Sparkling gems and new releases from the world of Free and Open Source Software


Article from Issue 195/2017

Graham tears himself away from updating Arch Linux to search for the best new free software.

Image processor

Darktable 2.2.0

Darktable is a photo management and processing tool that's good enough for professional use and can even replace costly proprietary alternatives like Adobe Lightroom. It's brilliant because it allows you to split the tasks of importing, processing, and rendering photos into logical steps, and it provides a lot of cutting edge tools to help you. The color processing, exposure adjustments, lens correction, and sharpening tools are essential, for example, and have often compensated for my very poor photography skill, even when those photographs are destined for print.

This is a major release with lots of major new features – there have been more than 2,000 commits to the project's repository since version 2.0, for instance. But, if you play with only one new feature, is has to be the perspective tool. Ever since the days of Deluxe Paint, there's been nothing more satisfying that transforming a two-dimensional map of pixels through three-dimensional space. Rather than remapping pixels across a simple polygon, however, Darktable allows you to compensate for perspective distortion effects, letting you adjust the vertical and horizontal lens shift, for example, as well as shear and rotation within this 3D transformation. But – and this is the clever part – it does this by first analyzing your photo for structural features within the image itself, looking for parallel linear elements to use as anchors for the transformations. These create converging lines to a vantage point, which is then used to calculate the perspective and how the image should be transformed. The results are natural and brilliant. You can make walls vertical, for example, and you can shear the image around one of the diagonal lines within the image. Perfect if you don't have a quadcopter handy.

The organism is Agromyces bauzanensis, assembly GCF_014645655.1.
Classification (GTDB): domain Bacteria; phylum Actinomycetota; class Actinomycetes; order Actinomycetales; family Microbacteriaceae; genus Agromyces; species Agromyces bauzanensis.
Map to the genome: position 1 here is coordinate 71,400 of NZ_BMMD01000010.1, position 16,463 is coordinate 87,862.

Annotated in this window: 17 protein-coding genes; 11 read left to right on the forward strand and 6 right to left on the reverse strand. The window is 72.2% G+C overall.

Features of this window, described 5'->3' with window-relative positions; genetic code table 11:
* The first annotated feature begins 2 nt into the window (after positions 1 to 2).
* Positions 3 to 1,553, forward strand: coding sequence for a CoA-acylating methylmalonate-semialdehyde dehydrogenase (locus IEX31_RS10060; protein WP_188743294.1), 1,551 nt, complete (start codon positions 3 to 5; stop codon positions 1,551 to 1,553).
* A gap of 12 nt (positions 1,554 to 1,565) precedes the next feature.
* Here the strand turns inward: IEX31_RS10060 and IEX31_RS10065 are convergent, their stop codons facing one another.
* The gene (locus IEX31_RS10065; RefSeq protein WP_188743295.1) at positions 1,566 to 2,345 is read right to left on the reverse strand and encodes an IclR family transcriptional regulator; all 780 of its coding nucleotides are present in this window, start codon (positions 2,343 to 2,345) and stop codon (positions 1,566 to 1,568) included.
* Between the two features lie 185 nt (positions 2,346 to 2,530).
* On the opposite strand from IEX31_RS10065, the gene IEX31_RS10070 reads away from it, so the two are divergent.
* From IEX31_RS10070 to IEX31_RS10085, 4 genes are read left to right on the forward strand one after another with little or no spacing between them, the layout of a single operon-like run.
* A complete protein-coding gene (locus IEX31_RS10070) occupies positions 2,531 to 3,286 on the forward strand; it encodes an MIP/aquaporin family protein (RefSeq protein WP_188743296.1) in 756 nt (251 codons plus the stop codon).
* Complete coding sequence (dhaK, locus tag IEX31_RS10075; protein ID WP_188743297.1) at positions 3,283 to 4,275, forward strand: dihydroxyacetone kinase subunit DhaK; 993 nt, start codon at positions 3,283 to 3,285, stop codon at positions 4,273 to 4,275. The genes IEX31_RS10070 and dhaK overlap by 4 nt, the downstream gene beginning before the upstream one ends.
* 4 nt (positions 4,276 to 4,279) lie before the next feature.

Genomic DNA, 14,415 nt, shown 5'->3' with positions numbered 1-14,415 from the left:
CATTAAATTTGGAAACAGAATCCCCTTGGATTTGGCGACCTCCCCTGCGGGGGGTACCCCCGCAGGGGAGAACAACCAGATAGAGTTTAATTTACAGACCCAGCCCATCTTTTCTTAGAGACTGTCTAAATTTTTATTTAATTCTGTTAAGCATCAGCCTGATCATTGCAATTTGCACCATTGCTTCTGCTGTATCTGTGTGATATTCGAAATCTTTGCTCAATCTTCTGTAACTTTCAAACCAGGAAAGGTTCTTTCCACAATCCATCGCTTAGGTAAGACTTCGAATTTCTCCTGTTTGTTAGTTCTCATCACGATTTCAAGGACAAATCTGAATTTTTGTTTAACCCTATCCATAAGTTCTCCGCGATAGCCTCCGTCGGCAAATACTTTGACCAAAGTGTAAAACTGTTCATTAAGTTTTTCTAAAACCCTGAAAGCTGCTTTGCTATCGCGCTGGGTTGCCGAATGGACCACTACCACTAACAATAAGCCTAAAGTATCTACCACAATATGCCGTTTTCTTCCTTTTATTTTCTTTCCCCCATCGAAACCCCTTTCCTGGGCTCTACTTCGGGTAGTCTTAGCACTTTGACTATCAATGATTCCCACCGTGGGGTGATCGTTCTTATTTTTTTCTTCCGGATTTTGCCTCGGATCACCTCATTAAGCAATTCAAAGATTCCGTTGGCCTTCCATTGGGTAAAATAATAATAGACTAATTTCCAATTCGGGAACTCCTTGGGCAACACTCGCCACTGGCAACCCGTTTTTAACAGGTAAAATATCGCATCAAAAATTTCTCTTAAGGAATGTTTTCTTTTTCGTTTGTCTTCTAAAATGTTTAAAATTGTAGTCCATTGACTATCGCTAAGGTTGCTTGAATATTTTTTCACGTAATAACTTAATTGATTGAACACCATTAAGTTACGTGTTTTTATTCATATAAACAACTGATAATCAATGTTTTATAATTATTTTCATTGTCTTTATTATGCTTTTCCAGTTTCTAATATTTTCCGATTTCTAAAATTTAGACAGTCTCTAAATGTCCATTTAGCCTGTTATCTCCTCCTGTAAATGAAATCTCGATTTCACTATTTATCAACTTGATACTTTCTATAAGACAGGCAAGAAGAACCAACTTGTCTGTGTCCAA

Another new tool is liquify. This groups together a series of other tools into one easily controllable effect. The effect is controlled by drawing a point, a line or a curve onto your image, and the way each affects the pixels is slightly different but generally looks like the image is printed onto a moving piece of material. It's great for working with text, for example, by warping its shape. Our next favorite new module changes the colors within an image by swapping them with colors held in a table. It's called the "color checker lut module," with "lut" meaning look up table. A simple lookup table is how some of the color rendition presets work, swapping out one palette for a new one and replacing one set of colors with another, but with the new plugin you can now create your own replacement palette or adjust others to nail the effect you're looking for, rather than relying on presets.

Darktable is complex and slightly overwhelming for any beginner, but it's now offering features rivaled only by its expensive proprietary competitors. With many smartphones bundling half-decent cameras, and some even capable of full frame RAW output, there's never been a better and more affordable time to get into photography. Tools like Darktable give you the power that only professionals had access to five years ago, making this update and the continued success of the project even more impressive. If you've only ever tried Shotwell, you owe it to yourself, and your photographs, to give Darktable a try.

Project Website

1 History and Snapshots. Changes to your photos in Darktable are never permanent. 2 Preview. Thanks to OpenCL, many processes are hardware accelerated and update in real time. 3 Workflow. More than an editor or a library, Darktable manages your image workflow. 4 Processes. Modular effects are enabled or disabled and applied serially. 5 New Effects. Drag new effects into your process stream. 6 Management. Tag and organize vast photo collections. 7 Perspective editing. The best new feature in this release. 8 Metadata. You can even edit the location where a photograph was taken.

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